November 11, 2013 in Nation/World

Sen. Lindsey Graham may stall federal nominations over Benghazi attack

Associated Press
 

Graham
(Full-size photo)

TV apology

NEW YORK – CBS’ “60 Minutes” apologized on Sunday’s broadcast for a flawed story on the 2012 attack on the U.S. mission in Benghazi, Libya, and for the discredited source who claimed to have been at the scene.

During brief remarks at the end of the hour correspondent Lara Logan said “60 Minutes” was misled and made a mistake in its reporting.

Logan is the correspondent responsible for the Oct. 27 story. She had interviewed former security contractor Dylan Davies, who claimed he took part in fighting at the mission. But Davies’ account unraveled last week, forcing CBS News on Friday to admit its error in running the story.

WASHINGTON – A Republican senator said Sunday he won’t back down from blocking President Barack Obama’s nominees for Federal Reserve chairman and homeland security secretary in a long-running dispute over the deadly attack on a U.S. diplomatic mission in Libya.

South Carolina Sen. Lindsey Graham said nothing had changed even after CBS News acknowledged flaws in a “60 Minutes” report on the Benghazi attack. CBS said Friday that it was wrong to trust a “60 Minutes” source, a former contractor at a British security company who claimed to be at the scene of the assault. “60 Minutes” correspondent Lara Logan apologized for the flawed report on Sunday’s broadcast.

A day after the initial CBS report aired, Graham announced that he would stall the nominees until the administration allowed attack survivors to talk to lawmakers.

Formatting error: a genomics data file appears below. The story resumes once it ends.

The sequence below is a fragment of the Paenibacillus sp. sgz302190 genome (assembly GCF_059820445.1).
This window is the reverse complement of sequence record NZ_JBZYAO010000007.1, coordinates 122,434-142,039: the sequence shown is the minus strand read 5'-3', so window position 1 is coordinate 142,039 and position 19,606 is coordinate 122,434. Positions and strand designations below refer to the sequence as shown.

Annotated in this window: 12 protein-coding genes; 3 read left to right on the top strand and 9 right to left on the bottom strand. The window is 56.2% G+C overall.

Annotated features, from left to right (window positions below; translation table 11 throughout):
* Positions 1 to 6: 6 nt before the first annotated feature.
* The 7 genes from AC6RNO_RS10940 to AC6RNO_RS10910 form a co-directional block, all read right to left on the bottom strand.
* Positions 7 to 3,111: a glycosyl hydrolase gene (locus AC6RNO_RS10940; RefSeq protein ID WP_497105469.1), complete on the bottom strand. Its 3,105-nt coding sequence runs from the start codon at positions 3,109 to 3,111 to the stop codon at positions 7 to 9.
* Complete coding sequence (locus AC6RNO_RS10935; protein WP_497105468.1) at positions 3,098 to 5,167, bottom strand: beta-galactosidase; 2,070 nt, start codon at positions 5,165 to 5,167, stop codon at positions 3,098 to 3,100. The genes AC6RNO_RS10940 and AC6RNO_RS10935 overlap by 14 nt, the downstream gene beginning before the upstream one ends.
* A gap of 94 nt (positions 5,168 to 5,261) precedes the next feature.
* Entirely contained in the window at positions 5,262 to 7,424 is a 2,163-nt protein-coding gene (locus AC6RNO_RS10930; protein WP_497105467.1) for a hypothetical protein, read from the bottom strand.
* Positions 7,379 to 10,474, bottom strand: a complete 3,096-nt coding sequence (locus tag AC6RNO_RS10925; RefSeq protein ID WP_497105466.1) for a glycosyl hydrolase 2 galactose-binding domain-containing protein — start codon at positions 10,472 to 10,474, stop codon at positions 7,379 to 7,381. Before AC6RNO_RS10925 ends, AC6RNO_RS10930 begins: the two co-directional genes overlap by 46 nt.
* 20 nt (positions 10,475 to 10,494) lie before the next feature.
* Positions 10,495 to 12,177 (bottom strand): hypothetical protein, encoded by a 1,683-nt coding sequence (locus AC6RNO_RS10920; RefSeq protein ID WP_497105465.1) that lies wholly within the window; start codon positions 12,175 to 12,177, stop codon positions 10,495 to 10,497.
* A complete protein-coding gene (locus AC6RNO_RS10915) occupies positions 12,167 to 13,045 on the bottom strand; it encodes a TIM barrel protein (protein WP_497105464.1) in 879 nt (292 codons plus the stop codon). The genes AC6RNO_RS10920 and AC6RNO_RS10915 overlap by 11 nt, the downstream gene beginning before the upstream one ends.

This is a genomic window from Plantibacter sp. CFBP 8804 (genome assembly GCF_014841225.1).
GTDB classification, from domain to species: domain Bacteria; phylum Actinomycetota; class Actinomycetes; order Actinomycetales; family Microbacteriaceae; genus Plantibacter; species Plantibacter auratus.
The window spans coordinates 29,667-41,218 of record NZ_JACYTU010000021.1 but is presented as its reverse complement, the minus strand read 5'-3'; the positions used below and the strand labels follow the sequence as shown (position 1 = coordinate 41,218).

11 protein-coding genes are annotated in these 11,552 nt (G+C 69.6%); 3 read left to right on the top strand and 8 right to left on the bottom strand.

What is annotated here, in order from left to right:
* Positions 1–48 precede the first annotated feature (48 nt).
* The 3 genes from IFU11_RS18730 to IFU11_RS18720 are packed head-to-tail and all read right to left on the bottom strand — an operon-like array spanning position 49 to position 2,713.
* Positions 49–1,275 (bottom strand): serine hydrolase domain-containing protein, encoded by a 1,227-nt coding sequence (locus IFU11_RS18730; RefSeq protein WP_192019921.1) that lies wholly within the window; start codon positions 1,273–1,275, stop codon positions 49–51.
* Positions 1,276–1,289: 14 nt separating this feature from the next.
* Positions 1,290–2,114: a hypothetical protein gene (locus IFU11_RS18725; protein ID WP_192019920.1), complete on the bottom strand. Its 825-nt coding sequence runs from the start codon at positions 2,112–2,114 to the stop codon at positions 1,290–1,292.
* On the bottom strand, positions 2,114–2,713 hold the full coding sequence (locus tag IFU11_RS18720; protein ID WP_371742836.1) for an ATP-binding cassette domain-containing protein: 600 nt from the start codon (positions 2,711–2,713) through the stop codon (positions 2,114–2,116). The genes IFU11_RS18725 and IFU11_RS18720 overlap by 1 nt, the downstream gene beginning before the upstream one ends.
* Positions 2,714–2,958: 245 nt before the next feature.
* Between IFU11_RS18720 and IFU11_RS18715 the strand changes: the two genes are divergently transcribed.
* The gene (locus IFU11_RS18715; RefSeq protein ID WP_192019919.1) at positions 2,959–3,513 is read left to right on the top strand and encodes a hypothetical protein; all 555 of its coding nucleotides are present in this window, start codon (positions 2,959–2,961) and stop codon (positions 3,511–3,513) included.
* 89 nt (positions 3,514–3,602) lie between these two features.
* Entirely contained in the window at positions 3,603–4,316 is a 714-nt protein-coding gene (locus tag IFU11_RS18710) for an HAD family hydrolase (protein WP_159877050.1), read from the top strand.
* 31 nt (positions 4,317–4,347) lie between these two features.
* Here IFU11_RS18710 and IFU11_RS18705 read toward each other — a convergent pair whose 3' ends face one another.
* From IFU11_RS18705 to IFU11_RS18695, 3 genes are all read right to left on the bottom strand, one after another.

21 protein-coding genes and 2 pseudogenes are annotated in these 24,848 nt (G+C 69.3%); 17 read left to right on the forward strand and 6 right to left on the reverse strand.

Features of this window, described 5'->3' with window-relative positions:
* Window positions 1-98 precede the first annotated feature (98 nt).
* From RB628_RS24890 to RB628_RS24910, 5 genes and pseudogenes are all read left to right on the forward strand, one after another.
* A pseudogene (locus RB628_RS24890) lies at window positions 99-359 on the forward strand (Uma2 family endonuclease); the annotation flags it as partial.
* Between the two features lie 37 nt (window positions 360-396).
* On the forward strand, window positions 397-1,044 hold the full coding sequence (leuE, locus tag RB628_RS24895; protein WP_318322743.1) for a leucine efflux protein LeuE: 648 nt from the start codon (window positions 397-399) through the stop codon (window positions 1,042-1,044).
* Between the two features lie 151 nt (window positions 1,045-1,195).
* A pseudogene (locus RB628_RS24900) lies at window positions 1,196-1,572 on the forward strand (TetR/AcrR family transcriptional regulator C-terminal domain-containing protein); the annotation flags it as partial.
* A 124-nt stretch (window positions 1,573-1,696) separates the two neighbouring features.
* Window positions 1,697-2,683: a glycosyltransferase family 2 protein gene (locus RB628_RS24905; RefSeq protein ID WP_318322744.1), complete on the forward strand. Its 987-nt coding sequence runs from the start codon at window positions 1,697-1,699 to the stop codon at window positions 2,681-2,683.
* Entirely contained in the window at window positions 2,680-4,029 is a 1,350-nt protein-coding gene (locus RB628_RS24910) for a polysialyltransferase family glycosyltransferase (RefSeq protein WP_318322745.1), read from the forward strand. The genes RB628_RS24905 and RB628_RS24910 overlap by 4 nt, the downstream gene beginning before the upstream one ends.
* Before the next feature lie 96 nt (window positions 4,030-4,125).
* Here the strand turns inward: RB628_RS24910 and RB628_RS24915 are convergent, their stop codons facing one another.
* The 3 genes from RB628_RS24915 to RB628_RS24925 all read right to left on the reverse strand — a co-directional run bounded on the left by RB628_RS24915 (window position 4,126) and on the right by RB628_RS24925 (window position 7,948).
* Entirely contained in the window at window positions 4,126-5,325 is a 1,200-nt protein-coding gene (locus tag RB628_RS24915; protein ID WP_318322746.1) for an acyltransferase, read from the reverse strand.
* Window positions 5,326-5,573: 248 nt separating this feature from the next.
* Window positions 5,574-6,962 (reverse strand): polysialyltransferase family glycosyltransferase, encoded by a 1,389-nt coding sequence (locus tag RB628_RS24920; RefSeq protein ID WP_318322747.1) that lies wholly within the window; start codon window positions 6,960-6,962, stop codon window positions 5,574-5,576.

Graham told CNN’s “State of the Union” that he hopes there’s a way to arrange interviews with five State Department employees so he can let the nominations move forward.

“I want to perform oversight,” he said. “I’m not trying to prosecute a crime. I’m not trying to defend the British contractor.”

Graham said he didn’t want to delay nominees such as Janet Yellen at the Fed and Jeh Johnson at the Homeland Security Department.

“All I want to do is talk to the survivors, protecting their security, protecting their identity, to find out exactly what did happen,” Graham said. “Was it a protest? Was it an al-Qaida-inspired attack?”

The raid on Sept. 11, 2012, killed U.S. Ambassador Chris Stevens and three other Americans.

Conservatives contend that the Obama administration tried to mislead the American people in the heat of a presidential campaign by playing down a terrorist attack on Obama’s watch. Republicans have accused the administration of stonewalling their investigations.

The State Department has told Graham that it was concerned about congressional interviews with the survivors of the attack because of Justice Department advice that the survivors could be witnesses in a criminal trial and any interviews outside the criminal justice process could jeopardize a case.

© Copyright 2013 Associated Press. All rights reserved. This material may not be published, broadcast, rewritten, or redistributed.

Get stories like this in a free daily email


Please keep it civil. Don't post comments that are obscene, defamatory, threatening, off-topic, an infringement of copyright or an invasion of privacy. Read our forum standards and community guidelines.

You must be logged in to post comments. Please log in here or click the comment box below for options.

comments powered by Disqus